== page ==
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  10. Halima

    Thank you for writing this piece sis. I’m sure it will be very enlightening for many, as it was for me. Young Muslim women are in desperate need of learning more about these types of things. I for one am very ignorant when it comes to such matters. I wish there were more classes and books to teach to enlighten me more.

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  11. Tanveer Khan

    OK I stopped reading after the choosing girls who liked like his mother part. Messed up levels reached boiling point.

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  12. Crissy

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    • A Khan

      Even though the book does not have an effect on you, you can not deny the effect it has had on a lot of people. You need to know how the mind of a female works in order to fully comprehend the effect such stories can have on a female’s mind. No matter how hard can someone try to separate the reality and fantasy, in the end, it can overlap and ruin their genuine personality. You also need to realize that not all teens have a healthy relationship with their parents and so they will read these kinds of book in solitude. This world is not rainbow and unicorns.

      *Name has been changed to comply to our Comments Policy*

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      • Aly Balagamwala | DiscoMaulvi

        Dear Blueportal

        Our Comments Policy requires a valid name or Kunyah to be used when commenting. You may also use a blog handle provided your blog is linked, the email address is a valid one, and it is not advertising a product.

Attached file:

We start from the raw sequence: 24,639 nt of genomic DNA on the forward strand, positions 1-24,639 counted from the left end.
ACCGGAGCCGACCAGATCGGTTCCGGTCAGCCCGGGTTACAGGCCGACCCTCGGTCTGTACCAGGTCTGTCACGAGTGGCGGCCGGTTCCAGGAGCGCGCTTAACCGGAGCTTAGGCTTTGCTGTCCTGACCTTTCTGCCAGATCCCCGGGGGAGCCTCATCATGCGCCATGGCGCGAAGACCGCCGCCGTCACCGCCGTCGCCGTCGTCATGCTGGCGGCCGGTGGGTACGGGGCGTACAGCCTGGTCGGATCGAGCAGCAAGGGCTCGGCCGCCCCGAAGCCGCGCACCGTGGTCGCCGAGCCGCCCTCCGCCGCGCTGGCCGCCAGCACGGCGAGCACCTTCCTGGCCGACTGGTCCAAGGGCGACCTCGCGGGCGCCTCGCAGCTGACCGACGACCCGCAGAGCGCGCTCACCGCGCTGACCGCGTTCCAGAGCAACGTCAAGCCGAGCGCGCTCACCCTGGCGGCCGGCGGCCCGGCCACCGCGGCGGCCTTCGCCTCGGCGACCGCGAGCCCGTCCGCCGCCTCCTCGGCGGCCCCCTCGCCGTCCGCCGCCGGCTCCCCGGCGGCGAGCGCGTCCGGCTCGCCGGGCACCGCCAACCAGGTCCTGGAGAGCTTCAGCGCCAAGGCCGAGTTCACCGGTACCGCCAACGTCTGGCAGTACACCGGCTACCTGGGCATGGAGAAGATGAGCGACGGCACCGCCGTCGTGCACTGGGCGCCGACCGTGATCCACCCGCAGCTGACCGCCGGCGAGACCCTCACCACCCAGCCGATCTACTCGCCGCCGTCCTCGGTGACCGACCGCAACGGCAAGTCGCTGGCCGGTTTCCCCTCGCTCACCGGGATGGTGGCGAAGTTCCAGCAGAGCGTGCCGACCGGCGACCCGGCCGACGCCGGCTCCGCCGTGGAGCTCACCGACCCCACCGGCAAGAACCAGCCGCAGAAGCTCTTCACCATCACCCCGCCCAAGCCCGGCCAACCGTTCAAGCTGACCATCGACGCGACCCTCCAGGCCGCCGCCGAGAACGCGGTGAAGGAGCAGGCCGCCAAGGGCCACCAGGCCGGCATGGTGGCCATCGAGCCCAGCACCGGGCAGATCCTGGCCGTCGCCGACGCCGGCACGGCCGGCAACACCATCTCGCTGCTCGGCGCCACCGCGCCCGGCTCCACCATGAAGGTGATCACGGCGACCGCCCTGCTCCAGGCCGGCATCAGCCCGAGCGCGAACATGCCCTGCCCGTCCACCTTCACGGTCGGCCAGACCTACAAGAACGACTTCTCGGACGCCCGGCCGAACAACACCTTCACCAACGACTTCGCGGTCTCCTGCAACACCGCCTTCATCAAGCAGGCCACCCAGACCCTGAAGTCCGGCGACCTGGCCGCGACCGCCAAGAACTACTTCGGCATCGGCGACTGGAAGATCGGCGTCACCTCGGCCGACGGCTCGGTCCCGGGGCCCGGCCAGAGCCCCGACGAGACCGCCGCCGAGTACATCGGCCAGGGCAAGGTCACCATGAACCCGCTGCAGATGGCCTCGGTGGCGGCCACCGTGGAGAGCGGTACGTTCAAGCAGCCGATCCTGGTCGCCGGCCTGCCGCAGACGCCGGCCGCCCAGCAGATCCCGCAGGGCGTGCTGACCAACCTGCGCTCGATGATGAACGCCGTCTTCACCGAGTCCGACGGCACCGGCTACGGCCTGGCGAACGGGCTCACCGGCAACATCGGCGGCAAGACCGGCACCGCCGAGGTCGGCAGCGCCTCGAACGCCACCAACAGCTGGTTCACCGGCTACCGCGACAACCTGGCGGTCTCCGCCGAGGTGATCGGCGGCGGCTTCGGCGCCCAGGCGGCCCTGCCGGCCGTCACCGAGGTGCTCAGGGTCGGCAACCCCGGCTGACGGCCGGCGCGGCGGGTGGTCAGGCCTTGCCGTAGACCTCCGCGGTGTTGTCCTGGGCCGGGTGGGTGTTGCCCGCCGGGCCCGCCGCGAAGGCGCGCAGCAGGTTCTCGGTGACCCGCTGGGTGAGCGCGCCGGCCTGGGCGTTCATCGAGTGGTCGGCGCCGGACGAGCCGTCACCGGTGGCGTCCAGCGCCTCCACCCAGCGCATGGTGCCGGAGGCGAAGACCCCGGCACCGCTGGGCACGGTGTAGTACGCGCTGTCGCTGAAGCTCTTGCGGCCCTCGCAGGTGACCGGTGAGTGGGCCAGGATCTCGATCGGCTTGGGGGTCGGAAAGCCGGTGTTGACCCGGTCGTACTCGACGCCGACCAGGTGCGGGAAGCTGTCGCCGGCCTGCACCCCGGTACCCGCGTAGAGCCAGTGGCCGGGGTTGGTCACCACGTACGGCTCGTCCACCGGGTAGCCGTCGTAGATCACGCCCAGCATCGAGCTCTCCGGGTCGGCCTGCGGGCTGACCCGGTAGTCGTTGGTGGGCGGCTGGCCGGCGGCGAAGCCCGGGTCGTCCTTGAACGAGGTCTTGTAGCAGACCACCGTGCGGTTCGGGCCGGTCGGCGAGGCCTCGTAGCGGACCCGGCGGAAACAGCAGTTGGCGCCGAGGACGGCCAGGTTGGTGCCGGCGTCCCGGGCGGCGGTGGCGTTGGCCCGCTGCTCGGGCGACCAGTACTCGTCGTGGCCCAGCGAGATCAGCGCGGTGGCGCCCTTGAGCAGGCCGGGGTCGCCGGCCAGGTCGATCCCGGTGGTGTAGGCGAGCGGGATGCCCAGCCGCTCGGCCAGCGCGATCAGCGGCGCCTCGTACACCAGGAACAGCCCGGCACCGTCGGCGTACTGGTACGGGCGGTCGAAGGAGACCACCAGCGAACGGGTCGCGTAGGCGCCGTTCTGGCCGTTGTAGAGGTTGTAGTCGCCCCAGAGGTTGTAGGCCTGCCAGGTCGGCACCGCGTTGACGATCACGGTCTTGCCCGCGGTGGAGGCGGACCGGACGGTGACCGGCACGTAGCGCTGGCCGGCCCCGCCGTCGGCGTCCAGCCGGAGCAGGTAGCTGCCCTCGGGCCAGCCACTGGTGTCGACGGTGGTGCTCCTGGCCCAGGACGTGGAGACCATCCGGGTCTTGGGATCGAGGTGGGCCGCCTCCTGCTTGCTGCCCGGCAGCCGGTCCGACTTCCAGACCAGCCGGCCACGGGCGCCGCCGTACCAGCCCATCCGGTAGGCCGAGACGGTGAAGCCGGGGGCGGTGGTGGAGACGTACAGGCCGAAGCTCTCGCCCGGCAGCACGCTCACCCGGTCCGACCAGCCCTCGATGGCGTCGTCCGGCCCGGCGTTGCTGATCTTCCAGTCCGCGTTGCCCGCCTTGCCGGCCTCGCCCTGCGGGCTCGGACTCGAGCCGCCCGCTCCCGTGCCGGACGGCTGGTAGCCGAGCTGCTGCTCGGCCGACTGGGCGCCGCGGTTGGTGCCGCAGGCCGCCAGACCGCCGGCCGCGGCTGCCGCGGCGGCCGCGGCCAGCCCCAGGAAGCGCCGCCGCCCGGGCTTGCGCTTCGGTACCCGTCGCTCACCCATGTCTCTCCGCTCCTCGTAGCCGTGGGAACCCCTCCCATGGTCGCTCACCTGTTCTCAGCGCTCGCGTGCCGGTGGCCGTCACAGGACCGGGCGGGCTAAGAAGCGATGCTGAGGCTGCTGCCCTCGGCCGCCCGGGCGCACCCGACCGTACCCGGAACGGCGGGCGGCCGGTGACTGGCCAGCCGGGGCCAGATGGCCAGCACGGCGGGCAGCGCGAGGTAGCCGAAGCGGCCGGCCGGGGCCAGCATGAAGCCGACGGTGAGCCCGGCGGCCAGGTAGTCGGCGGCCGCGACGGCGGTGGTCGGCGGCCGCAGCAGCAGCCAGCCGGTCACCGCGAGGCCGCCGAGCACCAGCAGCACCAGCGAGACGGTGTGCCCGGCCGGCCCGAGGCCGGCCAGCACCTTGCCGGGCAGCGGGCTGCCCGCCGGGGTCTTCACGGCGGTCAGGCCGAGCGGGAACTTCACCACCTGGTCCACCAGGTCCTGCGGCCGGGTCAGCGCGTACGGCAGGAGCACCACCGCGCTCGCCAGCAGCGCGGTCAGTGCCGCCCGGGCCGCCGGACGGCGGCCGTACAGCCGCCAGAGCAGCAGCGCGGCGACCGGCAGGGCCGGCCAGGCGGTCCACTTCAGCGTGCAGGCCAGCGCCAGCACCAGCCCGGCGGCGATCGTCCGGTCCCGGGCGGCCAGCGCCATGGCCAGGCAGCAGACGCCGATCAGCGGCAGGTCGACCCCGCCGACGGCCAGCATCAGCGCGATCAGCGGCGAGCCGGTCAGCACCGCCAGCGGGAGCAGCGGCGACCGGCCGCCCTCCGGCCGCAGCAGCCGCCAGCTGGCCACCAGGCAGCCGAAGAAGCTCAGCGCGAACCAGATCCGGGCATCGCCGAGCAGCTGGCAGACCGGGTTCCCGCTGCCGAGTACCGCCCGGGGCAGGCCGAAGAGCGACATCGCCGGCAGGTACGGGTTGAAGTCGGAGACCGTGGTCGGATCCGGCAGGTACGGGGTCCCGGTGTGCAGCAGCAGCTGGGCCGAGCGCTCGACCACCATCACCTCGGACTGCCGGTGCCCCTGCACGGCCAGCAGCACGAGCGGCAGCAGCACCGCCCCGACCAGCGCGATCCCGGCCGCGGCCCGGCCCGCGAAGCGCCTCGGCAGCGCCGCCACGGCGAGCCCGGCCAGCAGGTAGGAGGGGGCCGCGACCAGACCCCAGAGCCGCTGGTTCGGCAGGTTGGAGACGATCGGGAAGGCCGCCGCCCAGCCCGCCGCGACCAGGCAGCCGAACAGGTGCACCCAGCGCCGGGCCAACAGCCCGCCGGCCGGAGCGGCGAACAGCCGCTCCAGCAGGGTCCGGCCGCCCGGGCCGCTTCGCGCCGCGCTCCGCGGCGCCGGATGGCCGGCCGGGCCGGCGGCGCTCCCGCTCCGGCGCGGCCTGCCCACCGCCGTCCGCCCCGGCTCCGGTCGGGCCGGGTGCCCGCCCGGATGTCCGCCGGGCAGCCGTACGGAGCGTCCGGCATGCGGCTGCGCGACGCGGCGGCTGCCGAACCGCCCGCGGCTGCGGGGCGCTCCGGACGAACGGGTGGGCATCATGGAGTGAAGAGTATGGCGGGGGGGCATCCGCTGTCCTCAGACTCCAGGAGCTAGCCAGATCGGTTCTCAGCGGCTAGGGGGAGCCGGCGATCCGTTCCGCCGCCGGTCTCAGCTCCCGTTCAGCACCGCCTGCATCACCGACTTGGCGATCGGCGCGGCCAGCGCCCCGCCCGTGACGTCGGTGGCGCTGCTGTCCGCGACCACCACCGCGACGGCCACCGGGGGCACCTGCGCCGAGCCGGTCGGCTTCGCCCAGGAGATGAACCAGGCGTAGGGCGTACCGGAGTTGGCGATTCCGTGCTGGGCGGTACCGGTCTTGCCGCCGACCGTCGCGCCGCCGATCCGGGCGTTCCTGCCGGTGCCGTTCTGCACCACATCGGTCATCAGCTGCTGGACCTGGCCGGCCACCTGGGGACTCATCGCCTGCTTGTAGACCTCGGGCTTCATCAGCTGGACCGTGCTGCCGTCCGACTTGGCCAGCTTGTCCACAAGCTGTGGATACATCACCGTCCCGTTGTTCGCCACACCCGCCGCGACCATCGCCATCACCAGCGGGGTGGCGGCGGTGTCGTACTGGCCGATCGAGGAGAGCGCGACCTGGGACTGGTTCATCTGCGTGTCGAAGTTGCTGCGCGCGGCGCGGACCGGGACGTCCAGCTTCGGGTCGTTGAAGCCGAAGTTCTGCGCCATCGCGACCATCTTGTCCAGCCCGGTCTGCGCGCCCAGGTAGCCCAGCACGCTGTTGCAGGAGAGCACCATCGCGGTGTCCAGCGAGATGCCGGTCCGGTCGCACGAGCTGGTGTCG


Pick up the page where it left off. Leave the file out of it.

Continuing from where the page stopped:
Best Regards
        Comments Team

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    • The Salafi Feminist

      Actually, there are MANY people who are cannot distinguish between fantasy and reality, and who are indeed affected by what’s shared in popular novels.

      One of the biggest criticisms of the Twilight series was because its female lead was a shallow, vapid girl who placed her entire self worth in the love of a man (vampire?), and that it taught girls that a “good man” is someone who will stalk her, emotionally abuse her, and control her every movement.

      I personally have seen how teen girls (and adult women) actually end up believing what a fictional story is ‘telling’ them – and more often than not, it has some truly terrible effects on them.

      BTW men and boys are just as affected by media/ video game representations of what is ‘normal’ or ‘acceptable’ for men to do, how to behave with women, and so on. The long-reaching effects of fiction and false realities is very, very real and well documented by analysts of media.

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    • The Salafi Feminist

      And, in fact, one criticism of Fifty Shades of Grey *by* practitioners of BDSM is that it portrayed it completely inaccurately and in fact, quite harmfully.

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      • Amy

        This is very true. Please read my comment below once it is moderated.
        Amy

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    • greentea

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    • Kirana

      Actually, I believe the author told her daughter “If you read this book NOW, you will have a messed up concept of sex, and some content may even be emotionally disturbing and psychologically damaging.” (key word capitalised)

      It does matter which information reaches you first, psychologically speaking. Your brain favours the earlier ones (I believe it’s called first conclusion bias). It is better to access things with high emotional impact, prioritising true ones first, and ‘recreationally untrue’ ones later. This is less important for topics of low emotional impact or clearly irrelevant to one’s life. Once you have good information, and positive experience, then it is a lot easier to slot fictional unhealthy depictions appropriately, since you’re able to evaluate it *relative to* something else. For a virgin to do this is a lot harder, there’s no reference experience.

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      • Umm Reem